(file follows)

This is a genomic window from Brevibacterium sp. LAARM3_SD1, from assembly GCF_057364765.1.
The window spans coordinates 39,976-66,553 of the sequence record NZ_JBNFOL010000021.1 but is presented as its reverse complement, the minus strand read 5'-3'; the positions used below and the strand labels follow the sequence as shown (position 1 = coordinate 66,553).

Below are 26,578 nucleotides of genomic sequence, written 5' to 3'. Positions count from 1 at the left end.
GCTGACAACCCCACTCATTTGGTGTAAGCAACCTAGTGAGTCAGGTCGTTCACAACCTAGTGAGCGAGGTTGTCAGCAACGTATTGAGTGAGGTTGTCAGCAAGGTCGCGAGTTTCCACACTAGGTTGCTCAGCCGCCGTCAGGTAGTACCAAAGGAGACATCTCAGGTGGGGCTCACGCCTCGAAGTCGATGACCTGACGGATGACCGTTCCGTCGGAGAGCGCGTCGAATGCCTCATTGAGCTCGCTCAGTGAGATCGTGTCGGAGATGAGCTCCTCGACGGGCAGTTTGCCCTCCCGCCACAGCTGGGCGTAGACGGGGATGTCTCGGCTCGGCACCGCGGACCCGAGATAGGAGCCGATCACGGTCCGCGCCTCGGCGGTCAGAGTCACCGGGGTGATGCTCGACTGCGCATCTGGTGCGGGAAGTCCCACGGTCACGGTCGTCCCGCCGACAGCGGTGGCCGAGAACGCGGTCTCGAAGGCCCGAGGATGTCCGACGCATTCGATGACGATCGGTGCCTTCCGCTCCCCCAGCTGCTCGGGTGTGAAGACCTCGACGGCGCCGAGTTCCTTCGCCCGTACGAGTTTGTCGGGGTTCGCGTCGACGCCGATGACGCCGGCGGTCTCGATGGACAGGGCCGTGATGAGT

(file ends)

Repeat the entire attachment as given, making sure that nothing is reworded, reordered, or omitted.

This is a genomic window from Brevibacterium sp. LAARM3_SD1, from assembly GCF_057364765.1.
The window spans coordinates 39,976-66,553 of the sequence record NZ_JBNFOL010000021.1 but is presented as its reverse complement, the minus strand read 5'-3'; the positions used below and the strand labels follow the sequence as shown (position 1 = coordinate 66,553).

Below are 26,578 nucleotides of genomic sequence, written 5' to 3'. Positions count from 1 at the left end.
GCTGACAACCCCACTCATTTGGTGTAAGCAACCTAGTGAGTCAGGTCGTTCACAACCTAGTGAGCGAGGTTGTCAGCAACGTATTGAGTGAGGTTGTCAGCAAGGTCGCGAGTTTCCACACTAGGTTGCTCAGCCGCCGTCAGGTAGTACCAAAGGAGACATCTCAGGTGGGGCTCACGCCTCGAAGTCGATGACCTGACGGATGACCGTTCCGTCGGAGAGCGCGTCGAATGCCTCATTGAGCTCGCTCAGTGAGATCGTGTCGGAGATGAGCTCCTCGACGGGCAGTTTGCCCTCCCGCCACAGCTGGGCGTAGACGGGGATGTCTCGGCTCGGCACCGCGGACCCGAGATAGGAGCCGATCACGGTCCGCGCCTCGGCGGTCAGAGTCACCGGGGTGATGCTCGACTGCGCATCTGGTGCGGGAAGTCCCACGGTCACGGTCGTCCCGCCGACAGCGGTGGCCGAGAACGCGGTCTCGAAGGCCCGAGGATGTCCGACGCATTCGATGACGATCGGTGCCTTCCGCTCCCCCAGCTGCTCGGGTGTGAAGACCTCGACGGCGCCGAGTTCCTTCGCCCGTACGAGTTTGTCGGGGTTCGCGTCGACGCCGATGACGCCGGCGGTCTCGATGGACAGGGCCGTGATGAGT